By Joel Comiskey, Youth in Cell Ministry, 2022
Youth reaching youth through cell ministry has the potential of discipling a new generation for Jesus. Youth know their generation and can best evangelize those in their age group through meeting needs, building relationships, and establishing friendships.
Surveys have consistently shown that 75-90% of converts to Jesus come through a friend or relative. So when it comes to reaching students for Jesus, it is most effective to develop a friendship with the non-Christian and eventually invite him or her to the cell. In the New Testament, the gospel spread through these household and extended family relationships as the church met house to house. Applied to youth evangelism, oikos relationships are with those people who the youth know the best, come in contact with most frequently, and who God has placed in their path. In other words, God gives youth relationships with others, and then reaches those people through friendship evangelism.
Group evangelism is most effective when people feel comfortable. This is part of the reason why the majority of youth cells meet in homes. Brian Sauder and Sarah Mohler write, “The primary method that is used in youth groups is to have the youth cells meet in homes during the week and have a corporate youth gathering at the church facility regularly” (Youth Cells and Youth Ministry, p. 24). Meeting in homes has the advantage of:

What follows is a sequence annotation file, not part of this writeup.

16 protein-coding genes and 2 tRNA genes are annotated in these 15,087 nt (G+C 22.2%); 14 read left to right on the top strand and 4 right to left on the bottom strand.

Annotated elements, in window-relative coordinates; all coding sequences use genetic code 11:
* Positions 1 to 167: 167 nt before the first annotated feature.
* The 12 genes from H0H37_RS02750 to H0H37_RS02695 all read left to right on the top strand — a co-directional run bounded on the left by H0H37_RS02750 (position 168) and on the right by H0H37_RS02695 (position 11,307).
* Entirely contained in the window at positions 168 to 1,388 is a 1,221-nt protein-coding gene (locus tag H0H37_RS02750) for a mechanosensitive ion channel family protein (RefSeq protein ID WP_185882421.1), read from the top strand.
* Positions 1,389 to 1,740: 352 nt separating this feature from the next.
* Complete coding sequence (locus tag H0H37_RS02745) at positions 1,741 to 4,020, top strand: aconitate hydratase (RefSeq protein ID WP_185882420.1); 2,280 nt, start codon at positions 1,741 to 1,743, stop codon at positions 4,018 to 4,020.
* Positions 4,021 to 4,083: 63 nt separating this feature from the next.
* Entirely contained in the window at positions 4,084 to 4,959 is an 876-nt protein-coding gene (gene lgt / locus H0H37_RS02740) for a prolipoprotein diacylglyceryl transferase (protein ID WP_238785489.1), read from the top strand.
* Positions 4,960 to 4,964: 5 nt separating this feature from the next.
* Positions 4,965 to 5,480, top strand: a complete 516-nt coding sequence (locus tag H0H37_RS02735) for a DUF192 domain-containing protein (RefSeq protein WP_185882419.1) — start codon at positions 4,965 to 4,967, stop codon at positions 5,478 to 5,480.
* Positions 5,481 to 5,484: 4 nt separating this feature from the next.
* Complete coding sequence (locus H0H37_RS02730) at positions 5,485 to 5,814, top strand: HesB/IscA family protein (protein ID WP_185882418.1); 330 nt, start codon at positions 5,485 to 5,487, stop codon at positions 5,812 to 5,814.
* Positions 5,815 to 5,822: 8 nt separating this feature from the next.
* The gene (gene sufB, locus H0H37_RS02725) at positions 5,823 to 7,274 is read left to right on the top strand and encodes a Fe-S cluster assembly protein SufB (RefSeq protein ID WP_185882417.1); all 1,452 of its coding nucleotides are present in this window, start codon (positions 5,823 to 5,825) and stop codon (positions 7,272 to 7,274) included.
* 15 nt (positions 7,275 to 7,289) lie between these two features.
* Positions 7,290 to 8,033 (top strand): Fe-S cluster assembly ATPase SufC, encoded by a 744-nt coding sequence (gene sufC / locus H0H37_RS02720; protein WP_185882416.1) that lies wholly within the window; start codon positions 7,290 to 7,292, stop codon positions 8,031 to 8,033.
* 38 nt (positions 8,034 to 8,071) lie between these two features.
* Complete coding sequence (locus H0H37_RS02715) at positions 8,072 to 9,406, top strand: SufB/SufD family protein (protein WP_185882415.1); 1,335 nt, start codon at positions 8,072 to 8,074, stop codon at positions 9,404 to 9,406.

- Homes are more comfortable, whereas building space is more academic.
- Homes get families involved. When the student group is in the home, it allows the adults to host the group and sometimes coach the youth leaders.
- Home groups allow more pastoral responsibility for the volunteers.
- Home groups lessen the driving distance, are more accessible to students, and allow for different meeting nights. Doug Fields, former youth minister at Saddleback Community Church, says, “The strategic positioning of our meeting places throughout the community allows us to reach more students who can’t get a ride to the church property. Meeting in the homes also gives us the freedom to have alternate meeting nights and times” (Purpose Driven Youth Ministry, p. 152).
Apart from home meetings, some youth will meet in coffee houses, parks, office buildings, and campuses. Some of the most life-changing cell groups in the church I helped plant in Ecuador met at universities.
Some youth groups have taken the first step of transition to small groups by breaking up into smaller groups within the church after the larger youth meeting, but this should only be a transitioning step rather than the norm or ultimate goal. The goal is to meet in groups outside the church building to penetrate a lost world. Like the early Church, youth cells take the gospel where youth live, study, and play.